OSHA requirements are set by statute, standards and regulations. Our interpretation letters explain these requirements and how they apply to particular circumstances, but they cannot create additional employer obligations. This letter constitutes OSHA's interpretation of the requirements discussed. Note that our enforcement guidance may be affected by changes to OSHA rules. Also, from time to time we update our guidance in response to new information. To keep apprised of such developments, you can consult OSHA's website at https://www.osha.gov.

July 20, 1990

Mr. Edwin M. Gately
Environmental/Safety Compliance Supervisor
Tri County Asphalt Corporation
R.D. 3 Box 561
Lake Hopatcong, New Jersey 07849

Dear Mr. Gately:

This is in response to your letters of May 1 and June 13, regarding Occupational Safety and Health Administration's (OSHA) Standard 29 CFR 1926.602(9)(ii).

I have had the matter of the use of a strobe light in lieu of an audible backup alarm reviewed by the Office of Construction and Maritime Compliance Assistance in this Directorate and the Office of Variance Determination in the Directorate of Technical Support.

The use of a strobe light in lieu of an audible backup alarm does not satisfy the requirements of 29 CFR 1926.602(9) and would be a violation of that standard.

With respect to the alternative set forth in 29 CFR 1926(9)(ii), you have stated that the use of an employee to signal the front end loader operator, if the audible alarm is not used, would put that person in danger, not only from the loader but the traffic, as well. Yet you also stated that you were limiting the truck traffic in the stock pile area to one truck at a time, with all other traffic being held at the bottom of the hill. This would appear to eliminate the truck hazard, at least. Perhaps you could position the employee in question to avoid any danger from the loader.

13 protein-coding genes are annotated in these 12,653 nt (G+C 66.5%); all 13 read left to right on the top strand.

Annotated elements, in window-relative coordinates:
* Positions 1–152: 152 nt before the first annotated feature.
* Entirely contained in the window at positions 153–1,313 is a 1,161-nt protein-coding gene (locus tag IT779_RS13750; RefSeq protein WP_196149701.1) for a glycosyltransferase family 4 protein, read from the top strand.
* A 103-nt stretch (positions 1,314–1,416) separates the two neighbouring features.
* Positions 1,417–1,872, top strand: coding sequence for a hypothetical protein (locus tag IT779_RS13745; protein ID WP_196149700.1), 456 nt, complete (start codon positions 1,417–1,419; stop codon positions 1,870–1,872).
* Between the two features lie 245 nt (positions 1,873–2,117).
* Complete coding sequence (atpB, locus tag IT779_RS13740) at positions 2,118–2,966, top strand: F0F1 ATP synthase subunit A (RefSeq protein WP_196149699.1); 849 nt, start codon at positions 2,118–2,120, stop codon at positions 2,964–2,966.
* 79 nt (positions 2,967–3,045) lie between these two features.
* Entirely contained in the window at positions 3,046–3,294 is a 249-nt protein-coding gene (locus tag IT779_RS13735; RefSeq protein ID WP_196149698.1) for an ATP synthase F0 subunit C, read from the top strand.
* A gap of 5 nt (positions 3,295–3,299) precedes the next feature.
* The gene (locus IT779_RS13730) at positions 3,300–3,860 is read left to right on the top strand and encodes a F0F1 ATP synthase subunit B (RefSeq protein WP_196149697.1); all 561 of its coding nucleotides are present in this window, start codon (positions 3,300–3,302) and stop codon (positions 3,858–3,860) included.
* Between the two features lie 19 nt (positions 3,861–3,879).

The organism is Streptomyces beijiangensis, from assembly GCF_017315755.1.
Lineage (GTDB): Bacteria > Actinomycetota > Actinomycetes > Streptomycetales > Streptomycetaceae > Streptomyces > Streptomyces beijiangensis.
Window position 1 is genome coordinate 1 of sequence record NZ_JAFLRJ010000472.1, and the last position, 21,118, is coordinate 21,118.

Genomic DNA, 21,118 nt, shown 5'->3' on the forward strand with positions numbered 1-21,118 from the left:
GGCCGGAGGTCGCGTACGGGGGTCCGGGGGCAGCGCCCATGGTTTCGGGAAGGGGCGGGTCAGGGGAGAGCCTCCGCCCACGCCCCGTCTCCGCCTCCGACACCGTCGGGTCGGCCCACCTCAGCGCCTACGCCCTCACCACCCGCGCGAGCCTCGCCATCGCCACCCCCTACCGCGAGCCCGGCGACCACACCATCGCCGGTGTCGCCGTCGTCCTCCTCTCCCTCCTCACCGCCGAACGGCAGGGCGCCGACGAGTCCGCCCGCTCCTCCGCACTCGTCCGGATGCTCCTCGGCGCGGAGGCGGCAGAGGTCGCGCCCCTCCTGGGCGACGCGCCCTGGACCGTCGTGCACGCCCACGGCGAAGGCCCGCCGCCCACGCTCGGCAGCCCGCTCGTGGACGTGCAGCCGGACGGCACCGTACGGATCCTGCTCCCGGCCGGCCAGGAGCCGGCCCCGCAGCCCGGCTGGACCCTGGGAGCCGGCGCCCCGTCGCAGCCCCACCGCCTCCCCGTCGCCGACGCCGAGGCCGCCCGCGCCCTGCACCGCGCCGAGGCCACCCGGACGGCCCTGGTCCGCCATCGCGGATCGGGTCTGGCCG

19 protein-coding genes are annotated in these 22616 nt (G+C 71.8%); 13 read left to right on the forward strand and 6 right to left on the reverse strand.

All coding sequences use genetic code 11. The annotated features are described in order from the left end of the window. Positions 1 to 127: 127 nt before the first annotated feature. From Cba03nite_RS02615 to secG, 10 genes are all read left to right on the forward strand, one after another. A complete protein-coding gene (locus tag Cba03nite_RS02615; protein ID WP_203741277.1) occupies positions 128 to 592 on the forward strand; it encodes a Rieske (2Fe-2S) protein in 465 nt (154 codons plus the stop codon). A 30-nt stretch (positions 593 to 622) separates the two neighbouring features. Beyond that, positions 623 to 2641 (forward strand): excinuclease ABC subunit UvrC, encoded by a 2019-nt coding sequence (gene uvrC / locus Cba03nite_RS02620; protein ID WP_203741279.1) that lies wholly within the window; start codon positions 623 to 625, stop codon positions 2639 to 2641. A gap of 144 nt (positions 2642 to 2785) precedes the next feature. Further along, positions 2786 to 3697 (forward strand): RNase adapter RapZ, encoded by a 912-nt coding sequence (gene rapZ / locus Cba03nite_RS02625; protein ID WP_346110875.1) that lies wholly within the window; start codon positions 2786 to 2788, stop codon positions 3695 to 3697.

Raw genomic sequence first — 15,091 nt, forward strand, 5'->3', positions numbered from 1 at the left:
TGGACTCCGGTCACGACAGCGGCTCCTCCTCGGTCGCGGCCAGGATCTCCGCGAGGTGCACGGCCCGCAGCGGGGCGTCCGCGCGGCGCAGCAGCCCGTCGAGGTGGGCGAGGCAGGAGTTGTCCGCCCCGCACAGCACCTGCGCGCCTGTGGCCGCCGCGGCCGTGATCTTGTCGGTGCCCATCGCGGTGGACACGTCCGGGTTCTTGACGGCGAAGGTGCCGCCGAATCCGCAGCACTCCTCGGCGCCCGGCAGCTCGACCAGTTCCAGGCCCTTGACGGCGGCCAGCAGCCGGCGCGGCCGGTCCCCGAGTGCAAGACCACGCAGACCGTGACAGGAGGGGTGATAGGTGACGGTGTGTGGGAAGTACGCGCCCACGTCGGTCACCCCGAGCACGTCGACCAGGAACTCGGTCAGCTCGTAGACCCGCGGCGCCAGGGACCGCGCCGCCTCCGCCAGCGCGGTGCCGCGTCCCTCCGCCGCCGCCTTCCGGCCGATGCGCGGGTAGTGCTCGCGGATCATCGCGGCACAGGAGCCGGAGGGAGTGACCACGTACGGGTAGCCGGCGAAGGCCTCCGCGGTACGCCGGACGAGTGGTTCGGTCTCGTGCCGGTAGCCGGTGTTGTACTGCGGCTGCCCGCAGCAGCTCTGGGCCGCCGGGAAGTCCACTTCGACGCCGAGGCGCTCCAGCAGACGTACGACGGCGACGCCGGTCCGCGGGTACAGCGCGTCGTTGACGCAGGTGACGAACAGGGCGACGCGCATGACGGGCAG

With respect to a request for a variance, we are forwarding your letters and a copy of this letter to:

           Mr. James Concannon 
           Directorate of Technical Support
           Office of Variance Determination
           Room N3653
           200 Constitution Avenue, N.W.
           Washington, D.C.  20210 (202) 523-7193

He has advised that, in order to obtain a variance from an OSHA standard, the requester must submit the appropriate evidence to support their contention that their alternative method, system, procedure, etc., is as safe and healthful as the requirements of the standard from which a variance is sought. For your convenience, I am enclosing a copy of 29 CFR 1905, Rules of Practice For Variances.

If you have any questions, you can contact Mr. Concannon directly.


Patricia K. Clark Director
Designate Directorate of Compliance Programs